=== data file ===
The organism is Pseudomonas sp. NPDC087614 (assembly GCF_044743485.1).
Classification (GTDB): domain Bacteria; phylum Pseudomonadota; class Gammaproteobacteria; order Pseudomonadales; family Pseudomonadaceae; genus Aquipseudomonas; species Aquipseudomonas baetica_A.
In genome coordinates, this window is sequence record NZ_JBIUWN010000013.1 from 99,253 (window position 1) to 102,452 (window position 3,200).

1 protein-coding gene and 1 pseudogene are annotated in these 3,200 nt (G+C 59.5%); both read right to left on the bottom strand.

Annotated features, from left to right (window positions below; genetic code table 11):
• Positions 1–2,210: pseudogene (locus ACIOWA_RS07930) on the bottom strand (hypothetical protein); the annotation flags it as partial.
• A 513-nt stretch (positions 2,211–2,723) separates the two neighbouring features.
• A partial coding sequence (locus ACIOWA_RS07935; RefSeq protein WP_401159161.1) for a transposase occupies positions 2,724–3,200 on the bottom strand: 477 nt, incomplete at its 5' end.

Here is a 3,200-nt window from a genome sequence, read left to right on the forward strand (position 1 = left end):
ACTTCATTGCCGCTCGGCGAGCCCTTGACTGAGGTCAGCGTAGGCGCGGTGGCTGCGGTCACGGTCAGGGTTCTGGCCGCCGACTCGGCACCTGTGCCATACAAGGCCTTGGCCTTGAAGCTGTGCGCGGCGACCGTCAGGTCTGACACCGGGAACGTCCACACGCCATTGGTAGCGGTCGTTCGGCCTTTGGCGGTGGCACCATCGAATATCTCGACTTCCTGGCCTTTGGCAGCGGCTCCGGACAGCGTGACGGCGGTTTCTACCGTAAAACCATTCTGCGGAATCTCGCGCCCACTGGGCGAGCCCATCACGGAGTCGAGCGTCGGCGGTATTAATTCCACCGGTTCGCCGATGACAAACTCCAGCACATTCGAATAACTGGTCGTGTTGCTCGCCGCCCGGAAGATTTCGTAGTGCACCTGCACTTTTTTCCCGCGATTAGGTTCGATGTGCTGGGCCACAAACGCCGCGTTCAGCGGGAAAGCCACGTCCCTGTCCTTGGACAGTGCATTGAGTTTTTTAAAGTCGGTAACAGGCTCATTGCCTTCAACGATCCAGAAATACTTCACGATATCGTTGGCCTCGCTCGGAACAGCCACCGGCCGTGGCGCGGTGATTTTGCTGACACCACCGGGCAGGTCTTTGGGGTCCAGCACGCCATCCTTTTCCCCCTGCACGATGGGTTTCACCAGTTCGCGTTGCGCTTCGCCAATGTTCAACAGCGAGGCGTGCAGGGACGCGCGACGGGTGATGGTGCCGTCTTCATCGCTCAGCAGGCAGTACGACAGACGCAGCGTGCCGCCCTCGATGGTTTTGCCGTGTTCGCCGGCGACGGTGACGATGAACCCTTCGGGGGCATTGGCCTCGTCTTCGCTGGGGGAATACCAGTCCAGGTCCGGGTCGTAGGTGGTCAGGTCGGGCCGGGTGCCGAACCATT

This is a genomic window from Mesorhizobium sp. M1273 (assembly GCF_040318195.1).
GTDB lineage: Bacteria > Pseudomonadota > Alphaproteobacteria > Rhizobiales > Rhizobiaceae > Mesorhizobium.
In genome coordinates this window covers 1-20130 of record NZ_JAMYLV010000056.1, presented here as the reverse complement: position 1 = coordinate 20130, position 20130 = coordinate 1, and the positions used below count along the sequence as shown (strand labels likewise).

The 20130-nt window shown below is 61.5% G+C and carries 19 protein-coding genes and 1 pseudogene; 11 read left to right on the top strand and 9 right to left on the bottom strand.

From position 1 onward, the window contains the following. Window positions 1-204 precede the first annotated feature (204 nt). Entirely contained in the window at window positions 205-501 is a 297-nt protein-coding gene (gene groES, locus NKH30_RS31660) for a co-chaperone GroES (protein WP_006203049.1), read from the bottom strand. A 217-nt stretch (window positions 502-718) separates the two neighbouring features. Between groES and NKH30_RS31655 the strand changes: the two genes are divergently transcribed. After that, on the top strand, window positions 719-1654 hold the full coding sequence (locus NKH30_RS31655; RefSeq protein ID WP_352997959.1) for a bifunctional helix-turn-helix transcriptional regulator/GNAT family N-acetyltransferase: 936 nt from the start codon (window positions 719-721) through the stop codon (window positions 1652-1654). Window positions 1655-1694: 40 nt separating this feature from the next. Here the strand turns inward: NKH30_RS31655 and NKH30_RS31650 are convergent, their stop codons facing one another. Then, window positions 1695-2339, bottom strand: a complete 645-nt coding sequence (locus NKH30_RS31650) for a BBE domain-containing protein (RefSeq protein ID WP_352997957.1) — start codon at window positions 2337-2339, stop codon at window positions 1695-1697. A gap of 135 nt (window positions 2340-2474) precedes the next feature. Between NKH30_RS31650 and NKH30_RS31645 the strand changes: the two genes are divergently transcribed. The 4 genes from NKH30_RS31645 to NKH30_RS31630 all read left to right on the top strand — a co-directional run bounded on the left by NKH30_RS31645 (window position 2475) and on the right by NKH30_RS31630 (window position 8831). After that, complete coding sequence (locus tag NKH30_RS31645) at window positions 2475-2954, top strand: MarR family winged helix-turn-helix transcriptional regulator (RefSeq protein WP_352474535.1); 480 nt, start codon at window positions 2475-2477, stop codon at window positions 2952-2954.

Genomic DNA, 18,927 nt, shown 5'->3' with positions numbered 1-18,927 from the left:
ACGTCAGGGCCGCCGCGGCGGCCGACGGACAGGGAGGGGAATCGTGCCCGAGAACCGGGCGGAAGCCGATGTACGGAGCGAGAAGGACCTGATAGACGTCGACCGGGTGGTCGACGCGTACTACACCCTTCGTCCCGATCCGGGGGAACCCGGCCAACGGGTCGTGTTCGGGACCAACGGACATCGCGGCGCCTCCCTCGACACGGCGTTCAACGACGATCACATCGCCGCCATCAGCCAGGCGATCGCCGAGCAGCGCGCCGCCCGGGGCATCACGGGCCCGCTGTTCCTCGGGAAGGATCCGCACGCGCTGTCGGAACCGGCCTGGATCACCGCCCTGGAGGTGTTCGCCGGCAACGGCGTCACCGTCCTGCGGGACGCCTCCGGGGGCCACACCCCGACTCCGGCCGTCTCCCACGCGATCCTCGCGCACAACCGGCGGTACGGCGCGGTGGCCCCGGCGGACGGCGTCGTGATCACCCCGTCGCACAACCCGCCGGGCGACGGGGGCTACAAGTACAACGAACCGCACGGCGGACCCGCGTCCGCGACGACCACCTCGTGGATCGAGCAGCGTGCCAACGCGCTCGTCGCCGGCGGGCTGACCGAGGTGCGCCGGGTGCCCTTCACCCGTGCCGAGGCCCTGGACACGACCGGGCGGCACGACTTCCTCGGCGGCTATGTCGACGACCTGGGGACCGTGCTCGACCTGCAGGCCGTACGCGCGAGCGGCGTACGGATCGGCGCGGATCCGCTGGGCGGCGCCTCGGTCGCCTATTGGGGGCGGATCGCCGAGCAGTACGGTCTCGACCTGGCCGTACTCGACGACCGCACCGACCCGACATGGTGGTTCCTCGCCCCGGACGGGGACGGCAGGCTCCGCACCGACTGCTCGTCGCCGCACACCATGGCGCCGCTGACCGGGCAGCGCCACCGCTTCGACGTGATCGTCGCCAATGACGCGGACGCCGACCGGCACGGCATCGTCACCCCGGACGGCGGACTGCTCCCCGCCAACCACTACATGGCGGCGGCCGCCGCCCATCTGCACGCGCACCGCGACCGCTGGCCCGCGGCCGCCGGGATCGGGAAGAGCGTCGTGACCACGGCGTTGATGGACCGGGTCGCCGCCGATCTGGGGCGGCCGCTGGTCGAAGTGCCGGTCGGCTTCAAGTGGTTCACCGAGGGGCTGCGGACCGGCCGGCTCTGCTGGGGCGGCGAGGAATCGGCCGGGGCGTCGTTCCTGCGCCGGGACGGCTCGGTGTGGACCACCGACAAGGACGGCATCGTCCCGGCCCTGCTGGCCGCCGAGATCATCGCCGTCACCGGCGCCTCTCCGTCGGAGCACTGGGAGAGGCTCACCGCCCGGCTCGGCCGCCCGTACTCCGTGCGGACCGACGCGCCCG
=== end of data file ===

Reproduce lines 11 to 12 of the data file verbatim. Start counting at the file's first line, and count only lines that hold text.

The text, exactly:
This is a genomic window from Mesorhizobium sp. M1273 (assembly GCF_040318195.1).
GTDB lineage: Bacteria > Pseudomonadota > Alphaproteobacteria > Rhizobiales > Rhizobiaceae > Mesorhizobium.